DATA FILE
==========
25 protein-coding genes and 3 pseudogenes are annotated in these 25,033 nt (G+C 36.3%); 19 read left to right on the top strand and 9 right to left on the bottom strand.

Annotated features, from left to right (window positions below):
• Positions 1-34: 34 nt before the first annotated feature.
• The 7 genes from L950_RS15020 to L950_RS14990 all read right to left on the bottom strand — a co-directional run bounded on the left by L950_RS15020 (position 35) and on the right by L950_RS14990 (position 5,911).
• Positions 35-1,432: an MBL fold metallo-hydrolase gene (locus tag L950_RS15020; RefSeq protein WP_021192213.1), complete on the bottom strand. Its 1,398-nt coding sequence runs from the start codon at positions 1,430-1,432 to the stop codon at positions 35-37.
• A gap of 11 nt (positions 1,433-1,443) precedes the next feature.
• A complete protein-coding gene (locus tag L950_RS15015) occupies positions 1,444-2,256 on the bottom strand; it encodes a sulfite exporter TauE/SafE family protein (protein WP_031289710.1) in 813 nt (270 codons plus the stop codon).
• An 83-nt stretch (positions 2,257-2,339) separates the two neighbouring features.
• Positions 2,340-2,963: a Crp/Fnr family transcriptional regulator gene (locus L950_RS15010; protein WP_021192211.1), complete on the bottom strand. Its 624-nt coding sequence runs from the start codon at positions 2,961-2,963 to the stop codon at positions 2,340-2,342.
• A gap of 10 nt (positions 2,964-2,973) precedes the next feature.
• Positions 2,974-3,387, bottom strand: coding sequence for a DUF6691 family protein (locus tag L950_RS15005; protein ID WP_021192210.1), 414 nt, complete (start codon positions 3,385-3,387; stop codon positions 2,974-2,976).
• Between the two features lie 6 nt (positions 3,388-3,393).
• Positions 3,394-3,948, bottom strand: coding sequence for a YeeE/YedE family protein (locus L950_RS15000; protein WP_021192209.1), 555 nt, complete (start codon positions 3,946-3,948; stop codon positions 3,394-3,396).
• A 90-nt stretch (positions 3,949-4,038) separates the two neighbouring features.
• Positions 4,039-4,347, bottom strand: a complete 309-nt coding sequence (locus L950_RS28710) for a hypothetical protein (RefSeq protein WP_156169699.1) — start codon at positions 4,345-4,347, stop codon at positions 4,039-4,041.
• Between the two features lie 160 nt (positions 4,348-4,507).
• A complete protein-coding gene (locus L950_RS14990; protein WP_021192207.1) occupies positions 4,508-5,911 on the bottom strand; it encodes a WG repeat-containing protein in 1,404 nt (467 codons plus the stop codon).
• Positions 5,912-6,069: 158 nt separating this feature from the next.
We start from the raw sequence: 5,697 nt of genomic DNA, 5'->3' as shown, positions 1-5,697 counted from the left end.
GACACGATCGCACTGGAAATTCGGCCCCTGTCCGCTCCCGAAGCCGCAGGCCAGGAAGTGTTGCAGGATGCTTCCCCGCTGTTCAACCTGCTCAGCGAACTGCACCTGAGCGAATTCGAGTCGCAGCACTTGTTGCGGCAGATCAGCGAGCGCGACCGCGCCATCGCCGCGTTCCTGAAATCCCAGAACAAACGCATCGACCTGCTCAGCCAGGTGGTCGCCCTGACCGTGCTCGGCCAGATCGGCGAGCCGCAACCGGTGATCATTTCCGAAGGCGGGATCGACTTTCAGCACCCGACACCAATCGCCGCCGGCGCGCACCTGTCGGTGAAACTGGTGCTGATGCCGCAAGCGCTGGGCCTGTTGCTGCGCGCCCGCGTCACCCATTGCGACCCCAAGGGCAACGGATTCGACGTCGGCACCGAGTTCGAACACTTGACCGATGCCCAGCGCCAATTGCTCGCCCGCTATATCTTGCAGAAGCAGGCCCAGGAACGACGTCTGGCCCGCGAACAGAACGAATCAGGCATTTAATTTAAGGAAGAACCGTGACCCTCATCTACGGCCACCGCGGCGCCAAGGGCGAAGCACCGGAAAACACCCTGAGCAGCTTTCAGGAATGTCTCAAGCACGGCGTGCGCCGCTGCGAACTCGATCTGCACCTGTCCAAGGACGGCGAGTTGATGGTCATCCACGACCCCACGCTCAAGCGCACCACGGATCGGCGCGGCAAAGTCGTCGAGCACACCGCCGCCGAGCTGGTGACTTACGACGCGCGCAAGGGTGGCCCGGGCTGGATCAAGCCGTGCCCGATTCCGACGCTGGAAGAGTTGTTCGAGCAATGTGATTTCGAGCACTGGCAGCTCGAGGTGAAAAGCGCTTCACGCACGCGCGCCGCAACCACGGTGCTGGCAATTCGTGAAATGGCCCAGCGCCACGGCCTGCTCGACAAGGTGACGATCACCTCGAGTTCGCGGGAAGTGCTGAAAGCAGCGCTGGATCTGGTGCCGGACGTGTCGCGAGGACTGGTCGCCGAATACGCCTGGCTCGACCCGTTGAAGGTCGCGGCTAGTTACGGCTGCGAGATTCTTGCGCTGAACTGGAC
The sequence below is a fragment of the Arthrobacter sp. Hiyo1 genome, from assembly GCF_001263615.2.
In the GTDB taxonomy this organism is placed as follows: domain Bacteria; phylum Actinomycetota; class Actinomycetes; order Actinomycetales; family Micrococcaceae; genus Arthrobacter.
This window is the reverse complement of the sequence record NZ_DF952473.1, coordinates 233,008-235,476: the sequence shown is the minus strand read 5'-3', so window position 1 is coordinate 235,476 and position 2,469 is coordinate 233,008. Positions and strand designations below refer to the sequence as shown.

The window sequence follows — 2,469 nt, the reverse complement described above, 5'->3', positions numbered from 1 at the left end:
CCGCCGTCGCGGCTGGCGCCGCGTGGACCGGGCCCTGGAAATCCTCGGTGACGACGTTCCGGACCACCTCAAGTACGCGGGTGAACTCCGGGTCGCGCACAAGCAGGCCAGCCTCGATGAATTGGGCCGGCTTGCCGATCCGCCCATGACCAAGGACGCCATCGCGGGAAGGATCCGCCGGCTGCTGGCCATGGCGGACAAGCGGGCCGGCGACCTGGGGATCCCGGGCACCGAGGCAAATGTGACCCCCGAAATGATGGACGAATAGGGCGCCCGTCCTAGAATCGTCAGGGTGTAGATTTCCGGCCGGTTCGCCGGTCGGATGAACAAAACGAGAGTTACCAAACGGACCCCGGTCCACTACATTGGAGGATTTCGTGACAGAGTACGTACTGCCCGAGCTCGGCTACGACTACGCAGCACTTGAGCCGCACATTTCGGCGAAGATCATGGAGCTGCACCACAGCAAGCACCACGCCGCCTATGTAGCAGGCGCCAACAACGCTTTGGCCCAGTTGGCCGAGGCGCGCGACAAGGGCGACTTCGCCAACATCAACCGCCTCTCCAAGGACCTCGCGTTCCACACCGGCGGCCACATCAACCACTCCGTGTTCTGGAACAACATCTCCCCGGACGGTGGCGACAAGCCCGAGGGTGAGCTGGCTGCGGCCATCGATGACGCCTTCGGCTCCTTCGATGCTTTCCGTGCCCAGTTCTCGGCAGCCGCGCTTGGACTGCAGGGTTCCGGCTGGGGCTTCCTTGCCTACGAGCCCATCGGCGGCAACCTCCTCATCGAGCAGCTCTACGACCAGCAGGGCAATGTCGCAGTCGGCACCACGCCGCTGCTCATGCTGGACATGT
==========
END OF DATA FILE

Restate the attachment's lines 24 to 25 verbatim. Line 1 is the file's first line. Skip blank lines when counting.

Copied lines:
The window sequence follows — 2,469 nt, the reverse complement described above, 5'->3', positions numbered from 1 at the left end:
CCGCCGTCGCGGCTGGCGCCGCGTGGACCGGGCCCTGGAAATCCTCGGTGACGACGTTCCGGACCACCTCAAGTACGCGGGTGAACTCCGGGTCGCGCACAAGCAGGCCAGCCTCGATGAATTGGGCCGGCTTGCCGATCCGCCCATGACCAAGGACGCCATCGCGGGAAGGATCCGCCGGCTGCTGGCCATGGCGGACAAGCGGGCCGGCGACCTGGGGATCCCGGGCACCGAGGCAAATGTGACCCCCGAAATGATGGACGAATAGGGCGCCCGTCCTAGAATCGTCAGGGTGTAGATTTCCGGCCGGTTCGCCGGTCGGATGAACAAAACGAGAGTTACCAAACGGACCCCGGTCCACTACATTGGAGGATTTCGTGACAGAGTACGTACTGCCCGAGCTCGGCTACGACTACGCAGCACTTGAGCCGCACATTTCGGCGAAGATCATGGAGCTGCACCACAGCAAGCACCACGCCGCCTATGTAGCAGGCGCCAACAACGCTTTGGCCCAGTTGGCCGAGGCGCGCGACAAGGGCGACTTCGCCAACATCAACCGCCTCTCCAAGGACCTCGCGTTCCACACCGGCGGCCACATCAACCACTCCGTGTTCTGGAACAACATCTCCCCGGACGGTGGCGACAAGCCCGAGGGTGAGCTGGCTGCGGCCATCGATGACGCCTTCGGCTCCTTCGATGCTTTCCGTGCCCAGTTCTCGGCAGCCGCGCTTGGACTGCAGGGTTCCGGCTGGGGCTTCCTTGCCTACGAGCCCATCGGCGGCAACCTCCTCATCGAGCAGCTCTACGACCAGCAGGGCAATGTCGCAGTCGGCACCACGCCGCTGCTCATGCTGGACATGT